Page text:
I always loved going to the East Coast. I never failed to be taken by the sense of history that envelope those cities. There are the obvious landmarks, of course, the walk along the Freedom Trail in Boston, the marathon of the National Mall in DC – where significant sites are piled one on top of another. But it goes beyond that. There is just this incredible feeling of well-wornness, of character, of being through shit that we do not have on the West Coast. It permeates the streets, the buildings, the people most of all.
That aspect of Boston resonated with me when I lived there. The parts of the city that looked like they had seen better days. Street cars that screeched like nails on chalkboards, and ran 15 minutes late with regularity. People who lived with a constant chip on their shoulders, probably from having to shovel snow for months on end. I’d expect the drainage system to deal with rain better but it didn’t. It was just good enough. And that was the city. There was an element of survival, of endurance ever-present. Boston was painfully worn in.
I like to describe Tokyo as the living vision of the future we once imagined in the 1980s. I see Europe, conversely, as a throwback – a stalwart of the 18th century. I offer many caveats. I have only lived on the continent for nine months. I reside in a city and a country that each occupy unique spaces even within the European sphere. And I am well aware that Europe is a continent and therefore less amenable to any sort of umbrella characterization than a city or country. But I offer one nonetheless. It’s like time moved on, but Europe did not. For better and for worse.
I am likely infusing my feelings of places with broad swaths of world history. Boston HAS seen better days. Tokyo WAS the future in the 80s. Europe’s heyday WAS the 18th century.* But feeling and historical reality are inextricably linked. Ultimately, there is something about Europe that feels like a continent trying to protect, or perhaps recapture, its past. It is an active anachronism, but notably does not appear effortful or defensive in the process – Europe being too self-assured for either.
*I use “18th century” symbolically, as I am too ignorant to pinpoint the relevant period du jour. I’m an American, after all.
Europe has a presence. It’s not intimidating, though it can be. Rather, it stands coolly confident, with an identity that is almost if not completely common across the continent. Each city gives off a vibe akin to what I experience from the East Coast, but with a far more amplified sense of history and character and sense of comfort. Every place is as well-rounded as the next, as though they operate in their own bubbles, with slight but perceptible variation across various dimensions betwixt them.
Being shallow, the physical features strike me first. The majesty of the train stations. The overwhelming castles and churches. The statues and busts to spare, not only in museums and outside parliament buildings but at intersections and fountains and neighborhood parks. Indeed, it is precisely the everyday that I find most captivating. Every building, almost without fail, memorable in its balcony or roof or windows or windowpanes or ivy on walls. Modernity conspicuously absent, quietly rejected.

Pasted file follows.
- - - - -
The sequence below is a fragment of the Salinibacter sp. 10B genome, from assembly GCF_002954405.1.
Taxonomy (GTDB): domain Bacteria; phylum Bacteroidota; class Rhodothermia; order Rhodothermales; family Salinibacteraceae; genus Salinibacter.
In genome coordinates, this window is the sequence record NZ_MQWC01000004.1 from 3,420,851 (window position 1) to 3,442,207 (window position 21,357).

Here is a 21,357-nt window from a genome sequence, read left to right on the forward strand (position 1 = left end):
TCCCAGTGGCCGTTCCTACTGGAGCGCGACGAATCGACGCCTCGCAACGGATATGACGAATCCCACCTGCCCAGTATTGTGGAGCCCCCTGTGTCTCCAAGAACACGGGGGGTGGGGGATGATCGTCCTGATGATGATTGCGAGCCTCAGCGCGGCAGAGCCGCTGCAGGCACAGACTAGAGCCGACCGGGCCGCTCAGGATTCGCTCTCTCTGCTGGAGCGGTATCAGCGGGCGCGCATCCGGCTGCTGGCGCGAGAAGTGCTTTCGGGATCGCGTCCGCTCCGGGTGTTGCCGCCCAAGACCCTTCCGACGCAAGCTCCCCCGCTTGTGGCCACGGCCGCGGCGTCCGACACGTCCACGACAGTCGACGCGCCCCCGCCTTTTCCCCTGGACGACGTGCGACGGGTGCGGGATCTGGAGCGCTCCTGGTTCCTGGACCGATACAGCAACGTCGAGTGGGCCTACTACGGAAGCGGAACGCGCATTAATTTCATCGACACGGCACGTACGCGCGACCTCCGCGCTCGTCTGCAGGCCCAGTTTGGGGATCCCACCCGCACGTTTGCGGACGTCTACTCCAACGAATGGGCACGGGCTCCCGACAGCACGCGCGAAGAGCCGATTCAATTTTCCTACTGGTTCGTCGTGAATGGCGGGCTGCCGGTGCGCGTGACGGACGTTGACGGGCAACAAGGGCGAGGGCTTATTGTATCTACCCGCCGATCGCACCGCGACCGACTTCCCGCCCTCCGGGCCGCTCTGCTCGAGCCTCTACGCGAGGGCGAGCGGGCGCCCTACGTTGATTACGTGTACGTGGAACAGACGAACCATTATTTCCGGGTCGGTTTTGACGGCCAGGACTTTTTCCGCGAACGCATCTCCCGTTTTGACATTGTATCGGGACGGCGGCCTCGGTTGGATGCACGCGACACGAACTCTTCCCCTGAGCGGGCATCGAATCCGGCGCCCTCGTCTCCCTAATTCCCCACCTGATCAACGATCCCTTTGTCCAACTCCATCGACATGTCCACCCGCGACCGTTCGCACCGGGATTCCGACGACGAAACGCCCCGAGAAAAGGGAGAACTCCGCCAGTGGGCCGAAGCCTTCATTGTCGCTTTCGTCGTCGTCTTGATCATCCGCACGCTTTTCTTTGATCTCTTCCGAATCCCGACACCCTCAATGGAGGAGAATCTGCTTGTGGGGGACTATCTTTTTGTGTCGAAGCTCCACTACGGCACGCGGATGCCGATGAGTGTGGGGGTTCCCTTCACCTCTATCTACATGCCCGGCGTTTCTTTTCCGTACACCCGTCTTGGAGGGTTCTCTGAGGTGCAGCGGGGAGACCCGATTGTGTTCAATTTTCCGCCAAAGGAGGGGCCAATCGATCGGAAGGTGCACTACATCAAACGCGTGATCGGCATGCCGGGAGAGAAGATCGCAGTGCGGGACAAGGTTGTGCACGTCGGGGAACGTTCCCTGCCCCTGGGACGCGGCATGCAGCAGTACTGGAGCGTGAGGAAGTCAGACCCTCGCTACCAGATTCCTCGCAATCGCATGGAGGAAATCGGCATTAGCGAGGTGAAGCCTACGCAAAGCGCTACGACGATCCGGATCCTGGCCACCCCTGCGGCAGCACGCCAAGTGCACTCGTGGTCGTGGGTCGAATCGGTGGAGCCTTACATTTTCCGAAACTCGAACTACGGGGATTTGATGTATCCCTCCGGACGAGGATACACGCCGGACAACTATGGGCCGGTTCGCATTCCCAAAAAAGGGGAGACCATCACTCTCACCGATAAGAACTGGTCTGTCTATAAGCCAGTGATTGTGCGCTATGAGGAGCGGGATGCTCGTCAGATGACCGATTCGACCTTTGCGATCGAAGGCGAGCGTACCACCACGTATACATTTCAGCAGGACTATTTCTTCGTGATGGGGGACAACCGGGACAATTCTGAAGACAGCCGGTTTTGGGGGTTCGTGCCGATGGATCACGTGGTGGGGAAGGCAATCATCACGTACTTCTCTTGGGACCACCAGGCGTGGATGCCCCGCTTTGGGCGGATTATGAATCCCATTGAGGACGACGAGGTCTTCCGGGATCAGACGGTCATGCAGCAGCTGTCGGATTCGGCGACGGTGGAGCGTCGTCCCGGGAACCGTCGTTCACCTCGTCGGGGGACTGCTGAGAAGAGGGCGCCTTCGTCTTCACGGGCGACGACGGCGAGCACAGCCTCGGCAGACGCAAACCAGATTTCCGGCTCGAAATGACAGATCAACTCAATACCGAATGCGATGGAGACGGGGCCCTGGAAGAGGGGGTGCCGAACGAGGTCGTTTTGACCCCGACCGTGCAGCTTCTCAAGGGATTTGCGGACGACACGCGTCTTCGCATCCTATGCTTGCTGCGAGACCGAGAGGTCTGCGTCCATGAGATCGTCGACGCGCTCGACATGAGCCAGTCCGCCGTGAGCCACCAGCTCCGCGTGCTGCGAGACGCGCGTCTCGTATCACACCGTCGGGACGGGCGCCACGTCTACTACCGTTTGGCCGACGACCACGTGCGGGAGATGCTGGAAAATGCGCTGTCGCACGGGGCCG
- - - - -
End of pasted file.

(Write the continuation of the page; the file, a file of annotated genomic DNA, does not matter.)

The past permeates every part of every city, but in a manner that somehow accentuates history rather than age. Charm is never lacking: in the decidedly mom-and-pop restaurants where the space seems slightly off and none of the tables are quite aligned, the boutiques resting on the ground floor of apartment complexes that never seem to open for business, even the street signs that curiously seem to prioritize vanity over practicality, for instance being located on building sides instead of free-standing.
It is more fundamental than the physical, however. The very way of life in Europe often appears stubbornly set in the past. Upon arrival, I could not help but notice the carefree way in which people stroll, chat, lounge, as though unencumbered, even unconditioned by modernity and the clock. It was especially pronounced coming from Tokyo. People are so at ease here, and what is more, they are at ease being at ease, whether on a balcony or restaurant patio or at the park. Even service seems to come at its leisure.
There are oddities associated with the past that manifests also, reinforcing the temporal displacement of the continent. I listen to a presentation from a man named Bernd sporting a bowtie as if any of that is a normal occurrence in the year 2017. I find water fountains with beautiful lion heads as taps at every other intersection but never a metallic 20th century concoction at a public venue. I interact with waiters who act so uptight as though they were preserving the sanctity of dining itself.
Of course, there are frustrations in inhabiting a world and a time that do not feel like my own. As with Japan, I do not wish to romanticize Europe. There are times when I wish I could get in and out of a restaurant in 40 minutes, places I wish would be open after 7 pm weeknights or anytime Sundays, environments I wish could adopt a space on the continuum away from their formality and stuffiness and towards my roughness around the edges. Yet, it is hard not to romanticize a place that literally harkens back to the Age of Romanticism.
Indeed, the sense of history and character and charm is never lacking. Like I said, I always did love going to the East Coast. And living on the European continent is akin to that, only amplified: richer, deeper, and more memorable. Ultimately, it is older – and I’m grateful for it.